Many of Lord Walter’s people followed her, weeping and bewailing the fickleness of fortune. Griselda did not turn to them, nor speak, nor weep. She quietly went on her way.
When the tidings reached her father, he wished that he had never been born, so sad was he in the sorrow of his beautiful daughter. He hastened out to meet her, and wrapped her tenderly in her old cloak, and led her home with tears.
Griselda spoke no word of complaint, nor did she speak of her former happiness. Once more she tended the sheep on the common. Once more she carried water from the well. Once more she thought first of her father.
After some weeks Lord Walter sent for Griselda. She went to the castle and greeted him humbly as of old. She showed no grudge because of his unkindness.
“Griselda,” he said, “thou knowest, as doth no other, how all this castle should be ordered for my pleasure. Stay thou then, and have all in readiness for the fair young bride whom I shall wed to-morrow. It is my will that she be welcomed royally.”
“My whole desire is to serve thee, my Lord. Neither weal nor woe shall ever make me cease to love thee with all my heart.”
At once Griselda took control of all who worked in the castle. Of them all she was the neatest and the quickest. Soon every room in the tower was sweet and clean. The great hall was decked for the wedding-feast, and the table glittered with silver.
Early next morning many horsemen came to the castle. Among them was a beautiful girl dressed in a shimmering white robe. Near her rode a charming boy younger than the maiden. Round them were many nobles, and a guard of soldiers, who had brought them to Lord Walter’s court.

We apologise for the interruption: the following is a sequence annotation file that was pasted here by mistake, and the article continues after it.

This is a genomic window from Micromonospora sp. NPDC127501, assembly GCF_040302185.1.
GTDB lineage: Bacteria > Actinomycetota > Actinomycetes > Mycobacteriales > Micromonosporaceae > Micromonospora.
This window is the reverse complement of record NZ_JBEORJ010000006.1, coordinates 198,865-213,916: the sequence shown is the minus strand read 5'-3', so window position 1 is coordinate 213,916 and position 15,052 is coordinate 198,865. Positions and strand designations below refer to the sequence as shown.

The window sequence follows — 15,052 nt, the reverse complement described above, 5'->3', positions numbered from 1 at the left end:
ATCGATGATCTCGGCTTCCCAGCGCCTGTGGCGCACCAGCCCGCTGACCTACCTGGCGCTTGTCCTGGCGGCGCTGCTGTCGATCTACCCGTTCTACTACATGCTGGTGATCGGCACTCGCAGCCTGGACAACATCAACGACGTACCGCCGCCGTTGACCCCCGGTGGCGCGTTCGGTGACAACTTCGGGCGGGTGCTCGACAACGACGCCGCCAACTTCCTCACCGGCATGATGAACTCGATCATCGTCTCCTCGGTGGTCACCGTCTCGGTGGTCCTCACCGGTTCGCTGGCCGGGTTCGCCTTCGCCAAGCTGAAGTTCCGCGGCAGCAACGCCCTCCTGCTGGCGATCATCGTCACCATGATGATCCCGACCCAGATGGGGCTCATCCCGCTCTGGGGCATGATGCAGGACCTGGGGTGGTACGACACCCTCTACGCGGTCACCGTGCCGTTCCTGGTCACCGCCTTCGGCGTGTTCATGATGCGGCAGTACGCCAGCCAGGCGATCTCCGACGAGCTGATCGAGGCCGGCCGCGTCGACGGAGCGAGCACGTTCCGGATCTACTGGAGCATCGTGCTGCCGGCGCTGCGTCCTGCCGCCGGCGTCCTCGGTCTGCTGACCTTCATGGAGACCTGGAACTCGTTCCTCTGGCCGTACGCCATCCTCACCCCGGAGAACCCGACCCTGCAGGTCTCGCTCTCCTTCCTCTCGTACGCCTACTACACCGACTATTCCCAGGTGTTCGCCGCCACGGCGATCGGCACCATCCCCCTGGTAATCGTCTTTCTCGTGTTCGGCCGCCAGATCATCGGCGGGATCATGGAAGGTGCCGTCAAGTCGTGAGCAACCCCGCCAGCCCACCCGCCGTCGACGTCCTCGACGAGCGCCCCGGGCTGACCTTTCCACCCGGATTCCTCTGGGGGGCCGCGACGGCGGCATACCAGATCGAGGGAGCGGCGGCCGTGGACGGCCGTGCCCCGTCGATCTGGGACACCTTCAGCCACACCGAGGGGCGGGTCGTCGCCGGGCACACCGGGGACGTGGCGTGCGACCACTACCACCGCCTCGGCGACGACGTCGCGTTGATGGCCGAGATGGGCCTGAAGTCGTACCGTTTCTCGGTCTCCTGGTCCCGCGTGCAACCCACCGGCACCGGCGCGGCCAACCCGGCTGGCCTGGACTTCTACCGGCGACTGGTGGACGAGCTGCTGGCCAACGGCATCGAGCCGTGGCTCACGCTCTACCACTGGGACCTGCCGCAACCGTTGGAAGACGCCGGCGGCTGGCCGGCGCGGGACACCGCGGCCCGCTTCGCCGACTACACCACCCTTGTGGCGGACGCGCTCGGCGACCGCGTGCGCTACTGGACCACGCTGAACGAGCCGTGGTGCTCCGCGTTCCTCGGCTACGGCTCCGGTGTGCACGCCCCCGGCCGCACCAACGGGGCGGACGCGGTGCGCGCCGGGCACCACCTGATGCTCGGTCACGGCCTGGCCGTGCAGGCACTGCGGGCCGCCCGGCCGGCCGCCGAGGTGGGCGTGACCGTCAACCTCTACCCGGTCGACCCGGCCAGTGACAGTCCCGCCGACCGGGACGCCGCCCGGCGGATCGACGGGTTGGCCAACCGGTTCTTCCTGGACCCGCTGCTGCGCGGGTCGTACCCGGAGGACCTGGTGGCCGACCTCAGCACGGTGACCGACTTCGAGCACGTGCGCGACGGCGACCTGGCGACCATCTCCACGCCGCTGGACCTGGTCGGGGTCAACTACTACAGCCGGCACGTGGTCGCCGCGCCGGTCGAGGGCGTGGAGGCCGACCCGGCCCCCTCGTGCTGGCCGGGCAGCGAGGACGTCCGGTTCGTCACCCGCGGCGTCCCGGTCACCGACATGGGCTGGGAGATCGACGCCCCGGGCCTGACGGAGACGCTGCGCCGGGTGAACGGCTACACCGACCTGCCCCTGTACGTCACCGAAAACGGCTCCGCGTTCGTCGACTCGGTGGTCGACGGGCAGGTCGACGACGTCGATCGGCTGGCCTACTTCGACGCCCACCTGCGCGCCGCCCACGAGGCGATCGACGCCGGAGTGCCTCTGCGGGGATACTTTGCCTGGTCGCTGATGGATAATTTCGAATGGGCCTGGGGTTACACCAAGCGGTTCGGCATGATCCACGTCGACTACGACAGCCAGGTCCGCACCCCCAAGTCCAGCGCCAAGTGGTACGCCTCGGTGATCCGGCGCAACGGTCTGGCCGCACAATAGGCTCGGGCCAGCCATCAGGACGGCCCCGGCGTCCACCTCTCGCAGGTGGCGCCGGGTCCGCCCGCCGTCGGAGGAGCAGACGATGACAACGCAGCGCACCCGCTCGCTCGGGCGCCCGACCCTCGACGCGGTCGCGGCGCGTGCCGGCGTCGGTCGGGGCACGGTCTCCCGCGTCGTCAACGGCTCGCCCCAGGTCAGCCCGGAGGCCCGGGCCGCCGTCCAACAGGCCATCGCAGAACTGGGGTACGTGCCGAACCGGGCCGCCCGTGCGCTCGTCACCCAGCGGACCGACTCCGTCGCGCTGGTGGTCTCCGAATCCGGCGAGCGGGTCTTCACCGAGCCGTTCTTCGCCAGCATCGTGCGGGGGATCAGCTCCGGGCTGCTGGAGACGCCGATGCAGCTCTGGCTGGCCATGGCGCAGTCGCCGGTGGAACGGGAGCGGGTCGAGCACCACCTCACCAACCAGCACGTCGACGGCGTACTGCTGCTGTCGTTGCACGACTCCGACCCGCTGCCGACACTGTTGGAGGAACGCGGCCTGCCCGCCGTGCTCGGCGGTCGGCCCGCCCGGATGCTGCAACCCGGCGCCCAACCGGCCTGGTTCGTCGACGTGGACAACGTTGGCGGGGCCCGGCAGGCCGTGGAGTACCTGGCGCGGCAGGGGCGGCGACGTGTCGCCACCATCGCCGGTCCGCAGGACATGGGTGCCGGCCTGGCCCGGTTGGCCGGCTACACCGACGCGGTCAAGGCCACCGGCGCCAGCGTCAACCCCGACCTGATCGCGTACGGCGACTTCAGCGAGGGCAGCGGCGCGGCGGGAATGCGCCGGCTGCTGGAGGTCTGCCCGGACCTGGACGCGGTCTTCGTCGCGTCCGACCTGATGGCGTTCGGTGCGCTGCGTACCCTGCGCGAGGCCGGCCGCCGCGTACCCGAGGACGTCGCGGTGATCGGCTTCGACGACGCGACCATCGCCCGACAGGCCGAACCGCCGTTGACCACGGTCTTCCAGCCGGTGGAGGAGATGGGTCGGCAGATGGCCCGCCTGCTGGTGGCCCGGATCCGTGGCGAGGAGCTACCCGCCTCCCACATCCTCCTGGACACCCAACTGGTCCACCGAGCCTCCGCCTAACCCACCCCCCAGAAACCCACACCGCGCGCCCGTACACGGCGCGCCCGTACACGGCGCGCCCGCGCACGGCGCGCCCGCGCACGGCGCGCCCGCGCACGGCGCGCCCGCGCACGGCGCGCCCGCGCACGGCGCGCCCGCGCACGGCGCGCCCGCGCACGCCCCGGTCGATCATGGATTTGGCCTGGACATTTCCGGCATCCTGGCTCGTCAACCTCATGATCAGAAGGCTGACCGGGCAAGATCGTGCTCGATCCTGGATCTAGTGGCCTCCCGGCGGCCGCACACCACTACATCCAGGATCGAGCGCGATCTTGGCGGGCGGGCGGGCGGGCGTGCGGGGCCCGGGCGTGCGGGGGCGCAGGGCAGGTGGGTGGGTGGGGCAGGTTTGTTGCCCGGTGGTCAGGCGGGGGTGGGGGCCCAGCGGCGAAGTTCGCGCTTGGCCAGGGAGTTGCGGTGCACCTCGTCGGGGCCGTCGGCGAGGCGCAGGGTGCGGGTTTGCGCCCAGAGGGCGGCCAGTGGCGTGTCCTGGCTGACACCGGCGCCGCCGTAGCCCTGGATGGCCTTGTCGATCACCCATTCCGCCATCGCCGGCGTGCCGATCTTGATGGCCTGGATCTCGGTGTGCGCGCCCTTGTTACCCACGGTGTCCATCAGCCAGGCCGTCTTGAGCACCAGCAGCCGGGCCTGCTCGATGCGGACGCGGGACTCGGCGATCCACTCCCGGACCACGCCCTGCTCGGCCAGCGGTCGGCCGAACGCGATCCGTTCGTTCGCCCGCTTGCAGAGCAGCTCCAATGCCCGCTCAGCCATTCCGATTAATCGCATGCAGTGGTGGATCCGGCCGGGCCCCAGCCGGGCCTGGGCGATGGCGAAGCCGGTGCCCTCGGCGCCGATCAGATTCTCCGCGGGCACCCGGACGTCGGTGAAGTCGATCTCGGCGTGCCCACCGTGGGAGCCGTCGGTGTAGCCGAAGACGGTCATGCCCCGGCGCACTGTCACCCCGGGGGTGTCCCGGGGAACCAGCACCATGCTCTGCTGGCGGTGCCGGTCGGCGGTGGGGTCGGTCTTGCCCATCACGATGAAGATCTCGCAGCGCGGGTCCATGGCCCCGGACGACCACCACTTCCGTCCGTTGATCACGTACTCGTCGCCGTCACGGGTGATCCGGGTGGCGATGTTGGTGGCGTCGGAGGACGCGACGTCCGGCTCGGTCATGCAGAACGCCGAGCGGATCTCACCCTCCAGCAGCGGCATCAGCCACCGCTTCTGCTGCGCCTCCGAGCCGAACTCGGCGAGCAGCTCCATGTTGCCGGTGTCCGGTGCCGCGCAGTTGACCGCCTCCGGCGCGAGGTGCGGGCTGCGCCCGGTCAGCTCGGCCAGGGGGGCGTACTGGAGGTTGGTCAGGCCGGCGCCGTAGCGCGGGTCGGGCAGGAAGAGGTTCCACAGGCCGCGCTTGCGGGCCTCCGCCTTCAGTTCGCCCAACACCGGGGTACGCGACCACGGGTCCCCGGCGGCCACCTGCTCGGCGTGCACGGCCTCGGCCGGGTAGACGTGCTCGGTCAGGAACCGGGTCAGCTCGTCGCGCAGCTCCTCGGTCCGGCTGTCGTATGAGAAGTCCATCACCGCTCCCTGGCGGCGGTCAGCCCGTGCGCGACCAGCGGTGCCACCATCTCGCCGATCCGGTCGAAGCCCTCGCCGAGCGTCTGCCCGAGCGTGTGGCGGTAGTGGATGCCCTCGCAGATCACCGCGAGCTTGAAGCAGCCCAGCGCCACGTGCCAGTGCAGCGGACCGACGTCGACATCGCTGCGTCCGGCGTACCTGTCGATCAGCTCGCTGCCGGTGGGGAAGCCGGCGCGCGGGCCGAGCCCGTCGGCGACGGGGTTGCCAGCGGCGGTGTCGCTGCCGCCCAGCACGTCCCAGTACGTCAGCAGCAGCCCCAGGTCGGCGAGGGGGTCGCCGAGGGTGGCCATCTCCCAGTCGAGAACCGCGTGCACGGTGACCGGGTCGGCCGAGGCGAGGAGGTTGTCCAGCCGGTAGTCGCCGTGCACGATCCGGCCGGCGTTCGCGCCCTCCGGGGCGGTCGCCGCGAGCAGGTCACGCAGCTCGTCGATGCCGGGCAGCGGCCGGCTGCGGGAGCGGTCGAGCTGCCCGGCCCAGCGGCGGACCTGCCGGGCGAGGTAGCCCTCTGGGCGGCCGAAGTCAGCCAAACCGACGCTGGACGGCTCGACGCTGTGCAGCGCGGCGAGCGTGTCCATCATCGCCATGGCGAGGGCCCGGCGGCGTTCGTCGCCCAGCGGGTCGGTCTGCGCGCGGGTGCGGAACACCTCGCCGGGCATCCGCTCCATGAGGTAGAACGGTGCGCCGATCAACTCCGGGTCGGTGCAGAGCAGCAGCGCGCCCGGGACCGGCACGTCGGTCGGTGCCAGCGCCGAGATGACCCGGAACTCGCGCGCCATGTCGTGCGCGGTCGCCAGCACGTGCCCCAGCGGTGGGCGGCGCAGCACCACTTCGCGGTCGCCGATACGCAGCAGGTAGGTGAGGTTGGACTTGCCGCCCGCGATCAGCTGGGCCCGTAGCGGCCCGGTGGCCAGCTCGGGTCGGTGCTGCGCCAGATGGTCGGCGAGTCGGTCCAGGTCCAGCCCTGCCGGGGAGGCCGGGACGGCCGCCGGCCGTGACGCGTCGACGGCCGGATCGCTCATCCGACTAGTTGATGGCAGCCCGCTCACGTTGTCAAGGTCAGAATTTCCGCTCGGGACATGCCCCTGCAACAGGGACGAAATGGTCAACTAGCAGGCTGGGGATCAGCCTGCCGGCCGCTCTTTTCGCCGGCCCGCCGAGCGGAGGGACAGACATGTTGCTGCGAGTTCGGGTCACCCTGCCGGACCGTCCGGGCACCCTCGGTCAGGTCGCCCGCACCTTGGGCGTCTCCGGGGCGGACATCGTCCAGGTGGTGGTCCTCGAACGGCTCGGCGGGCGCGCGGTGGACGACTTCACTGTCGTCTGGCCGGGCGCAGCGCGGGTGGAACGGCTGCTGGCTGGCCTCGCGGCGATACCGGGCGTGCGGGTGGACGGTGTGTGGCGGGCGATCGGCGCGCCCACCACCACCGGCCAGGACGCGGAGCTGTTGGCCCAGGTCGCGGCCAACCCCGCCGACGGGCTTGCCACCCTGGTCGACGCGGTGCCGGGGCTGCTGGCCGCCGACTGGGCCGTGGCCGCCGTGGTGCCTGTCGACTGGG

The people crowded round the gates. So charmed were they with the fair young maid, that some of them forgot their love for Griselda, and were ready to welcome the bride whose coming caused her so much sorrow.
Still Griselda moved about the castle in her old worn clothes. She went to the gate to welcome the bride. Then she received the guests and greeted each of them according to his degree.
The stranger nobles wondered who Griselda could be. She was so wise and gentle, and yet so meanly dressed.
Before the feast began, Lord Walter called Griselda to him. Then he asked her, “What dost thou think of my wife? Is she beautiful?”
“Never have I seen a fairer,” said Griselda. “Joy be with you both evermore! But oh! I beg of thee, torment not this child as thou didst me. She has been tenderly cared for. She could not bear what I have borne.”
When Lord Walter saw her great patience, and thought of the pain he had caused her, his heart went out to her in great pity, and he cried, “It is enough, Griselda; fear no more, nor be thou longer sad. I have tried thy faith and thy sweetness, as faith and sweetness have never before been tried.”